Thus, this very concept of a central authority being able to bend and twist the rules, even when the result is illogical, has implications that extend way beyond daily economic activities. In fact, it ultimately divides society into two classes: those who profit from this arbitrary and unilateral re-writing of the rules, and those who are forced to pay the price, even though they never agreed to it; in fact, they weren’t even asked.
So far, total credit on a global scale stands around $240 trillion. It’s hard to conceive of such number, but if you consider that 1 trillion seconds are equal to 31’709 years, you might begin to wrap your head around just how leveraged the system has become.
As Ludwig von Mises described this a long time ago: “There is no means of avoiding the final collapse of a boom brought about by credit expansion. The alternative is only whether the crisis should come sooner as the result of a voluntary abandonment of further credit expansion, or later as a final and total catastrophe of the currency system involved”.
It is thus clear that the current path that governments and central bankers have selected is utterly unsustainable and their attempts at short-term “patches” have little hope of stopping the inevitable implosion, that has already been decades in the making. Pretending otherwise is as futile as it is naive. As Ayn Rand would have it: “We can ignore reality, but we cannot ignore the consequences of ignoring reality.”
The masses are trained and forced to consume and spend money they don’t have to buy things they don’t need. Our monetary system in combination with this kind of public policy is therefore the cause for mass-overconsumption, the destruction of wealth, capital consumption and the destruction and exploitation of nature.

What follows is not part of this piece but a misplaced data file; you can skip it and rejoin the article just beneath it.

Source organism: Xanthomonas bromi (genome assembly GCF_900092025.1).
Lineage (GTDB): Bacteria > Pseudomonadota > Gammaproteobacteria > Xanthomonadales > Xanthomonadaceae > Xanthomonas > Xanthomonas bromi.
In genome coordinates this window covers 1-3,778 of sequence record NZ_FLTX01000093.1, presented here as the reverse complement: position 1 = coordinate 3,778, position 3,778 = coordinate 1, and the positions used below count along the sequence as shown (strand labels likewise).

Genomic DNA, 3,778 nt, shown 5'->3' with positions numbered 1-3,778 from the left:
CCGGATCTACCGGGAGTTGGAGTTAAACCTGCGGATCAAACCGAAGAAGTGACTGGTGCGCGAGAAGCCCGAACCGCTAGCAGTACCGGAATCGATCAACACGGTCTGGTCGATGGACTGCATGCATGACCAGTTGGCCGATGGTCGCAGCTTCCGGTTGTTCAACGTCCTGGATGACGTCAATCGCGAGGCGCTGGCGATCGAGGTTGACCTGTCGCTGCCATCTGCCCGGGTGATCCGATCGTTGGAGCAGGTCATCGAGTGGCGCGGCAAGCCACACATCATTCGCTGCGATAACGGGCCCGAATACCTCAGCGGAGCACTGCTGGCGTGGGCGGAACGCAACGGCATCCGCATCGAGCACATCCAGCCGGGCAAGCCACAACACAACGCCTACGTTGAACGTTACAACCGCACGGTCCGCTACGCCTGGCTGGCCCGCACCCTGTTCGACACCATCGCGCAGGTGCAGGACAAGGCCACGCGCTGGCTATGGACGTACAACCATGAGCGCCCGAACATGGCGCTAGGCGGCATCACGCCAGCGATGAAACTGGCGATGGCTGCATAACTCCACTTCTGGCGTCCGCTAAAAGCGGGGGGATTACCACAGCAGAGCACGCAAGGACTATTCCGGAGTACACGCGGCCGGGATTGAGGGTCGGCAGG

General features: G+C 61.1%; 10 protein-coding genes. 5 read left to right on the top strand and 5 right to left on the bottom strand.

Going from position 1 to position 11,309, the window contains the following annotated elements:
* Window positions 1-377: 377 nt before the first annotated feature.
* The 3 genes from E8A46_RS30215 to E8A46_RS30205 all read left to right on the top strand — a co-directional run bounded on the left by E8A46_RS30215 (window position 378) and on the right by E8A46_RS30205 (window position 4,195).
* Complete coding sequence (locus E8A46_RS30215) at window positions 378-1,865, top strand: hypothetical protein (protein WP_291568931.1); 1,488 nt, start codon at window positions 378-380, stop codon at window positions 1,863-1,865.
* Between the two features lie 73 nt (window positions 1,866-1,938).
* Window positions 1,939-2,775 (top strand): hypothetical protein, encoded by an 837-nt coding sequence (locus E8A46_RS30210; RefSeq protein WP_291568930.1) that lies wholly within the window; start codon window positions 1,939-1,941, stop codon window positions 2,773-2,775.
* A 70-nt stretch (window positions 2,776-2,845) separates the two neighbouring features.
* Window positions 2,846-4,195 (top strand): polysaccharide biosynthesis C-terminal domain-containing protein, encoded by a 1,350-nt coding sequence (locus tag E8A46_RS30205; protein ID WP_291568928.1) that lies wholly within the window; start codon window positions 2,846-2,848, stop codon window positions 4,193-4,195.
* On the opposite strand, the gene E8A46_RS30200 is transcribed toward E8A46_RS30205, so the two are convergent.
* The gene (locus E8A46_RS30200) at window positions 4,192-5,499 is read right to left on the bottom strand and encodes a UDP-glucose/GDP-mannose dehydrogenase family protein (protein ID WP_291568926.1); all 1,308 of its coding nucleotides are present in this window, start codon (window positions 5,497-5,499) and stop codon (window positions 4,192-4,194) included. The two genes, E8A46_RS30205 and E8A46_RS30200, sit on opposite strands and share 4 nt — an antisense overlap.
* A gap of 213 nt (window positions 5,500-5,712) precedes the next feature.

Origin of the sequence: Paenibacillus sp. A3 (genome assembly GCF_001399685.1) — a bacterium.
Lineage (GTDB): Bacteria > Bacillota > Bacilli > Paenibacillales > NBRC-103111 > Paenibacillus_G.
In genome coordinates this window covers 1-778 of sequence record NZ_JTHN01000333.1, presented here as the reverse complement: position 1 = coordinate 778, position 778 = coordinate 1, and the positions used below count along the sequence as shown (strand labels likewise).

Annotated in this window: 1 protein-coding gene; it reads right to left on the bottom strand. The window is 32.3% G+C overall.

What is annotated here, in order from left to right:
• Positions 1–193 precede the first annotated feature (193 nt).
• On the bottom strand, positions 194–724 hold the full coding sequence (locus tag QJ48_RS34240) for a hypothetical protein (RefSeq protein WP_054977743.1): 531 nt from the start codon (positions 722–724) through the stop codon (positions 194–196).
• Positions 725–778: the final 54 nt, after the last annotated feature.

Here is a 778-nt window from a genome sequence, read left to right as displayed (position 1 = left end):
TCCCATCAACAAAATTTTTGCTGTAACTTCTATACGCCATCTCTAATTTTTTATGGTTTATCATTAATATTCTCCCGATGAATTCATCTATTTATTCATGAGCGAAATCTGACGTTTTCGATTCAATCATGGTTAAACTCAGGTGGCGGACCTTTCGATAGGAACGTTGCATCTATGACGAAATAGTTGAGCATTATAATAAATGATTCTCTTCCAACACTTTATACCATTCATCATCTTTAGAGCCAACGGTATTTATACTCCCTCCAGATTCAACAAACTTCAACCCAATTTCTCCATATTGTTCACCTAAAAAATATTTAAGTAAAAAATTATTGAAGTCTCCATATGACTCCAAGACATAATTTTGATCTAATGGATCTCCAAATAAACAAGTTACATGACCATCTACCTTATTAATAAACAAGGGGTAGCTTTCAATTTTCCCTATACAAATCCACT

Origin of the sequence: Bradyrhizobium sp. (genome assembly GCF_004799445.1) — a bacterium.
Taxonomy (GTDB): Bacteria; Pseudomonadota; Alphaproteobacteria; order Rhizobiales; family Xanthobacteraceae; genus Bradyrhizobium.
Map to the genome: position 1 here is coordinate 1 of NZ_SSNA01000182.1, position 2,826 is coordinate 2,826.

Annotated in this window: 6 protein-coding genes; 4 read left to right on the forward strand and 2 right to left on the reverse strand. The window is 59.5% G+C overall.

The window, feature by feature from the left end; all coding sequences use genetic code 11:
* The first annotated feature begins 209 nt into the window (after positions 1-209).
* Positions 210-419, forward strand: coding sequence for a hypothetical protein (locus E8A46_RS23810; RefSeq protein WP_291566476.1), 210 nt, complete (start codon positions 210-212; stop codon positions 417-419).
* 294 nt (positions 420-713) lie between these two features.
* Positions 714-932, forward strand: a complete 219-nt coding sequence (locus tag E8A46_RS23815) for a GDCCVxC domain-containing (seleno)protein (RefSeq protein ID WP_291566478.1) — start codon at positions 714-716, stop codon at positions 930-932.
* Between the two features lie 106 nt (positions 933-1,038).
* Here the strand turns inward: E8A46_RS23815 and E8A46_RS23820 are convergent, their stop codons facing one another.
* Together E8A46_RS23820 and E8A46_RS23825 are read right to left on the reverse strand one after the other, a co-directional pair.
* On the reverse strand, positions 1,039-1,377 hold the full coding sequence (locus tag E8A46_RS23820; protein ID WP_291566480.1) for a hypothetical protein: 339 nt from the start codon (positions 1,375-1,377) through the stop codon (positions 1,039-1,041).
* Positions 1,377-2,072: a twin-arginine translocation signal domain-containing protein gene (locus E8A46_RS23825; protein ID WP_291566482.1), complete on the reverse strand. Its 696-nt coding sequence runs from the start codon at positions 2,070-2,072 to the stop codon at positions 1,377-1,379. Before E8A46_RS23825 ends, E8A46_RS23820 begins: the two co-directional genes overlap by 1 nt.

Thus, what is at stake is not only the world economy, but the accelerating decline of western culture...This dangerous decline is nothing new either, as it began after WWI, when Europe turned towards a more centralized approach, with all sorts of collectivist ideas causing all kinds of schisms that we still see today in modern societies. Today, we see a rapid acceleration of this decline, as our economic system can barely remain standing and as our politics and our societies devolve even faster into tribal or more precisely into “political identity” groups, fighting each other over meaningless feuds. All the while, they are distracted from the real threat, the one that governments and central banks pose to their future and to their children’s future.
As long as people are afraid of liberty and falsely delegate their self-responsibility to a central authority, hope is dim. It’s time to think independently about whether today’s centralized system really makes sense, if it is sustainable and for how much longer. If the answers to these questions scare you, it is pointless to expect solutions to come from above. It is then time to act directly and responsibly, with a solid plan, hard physical assets privately owned and long-term strategy that does not depend on the whims and caprices of those in charge.
“It is easier for governments to control the spending of people in debt than those with savings. A person with financial resources is free, while debtors are hostage to their creditors.” – H.S.H. Prince Michael of Liechtenstein, President of the Foundation Board of the Liechtenstein think tank European Center of Austrian Economics Foundation (ECAEF)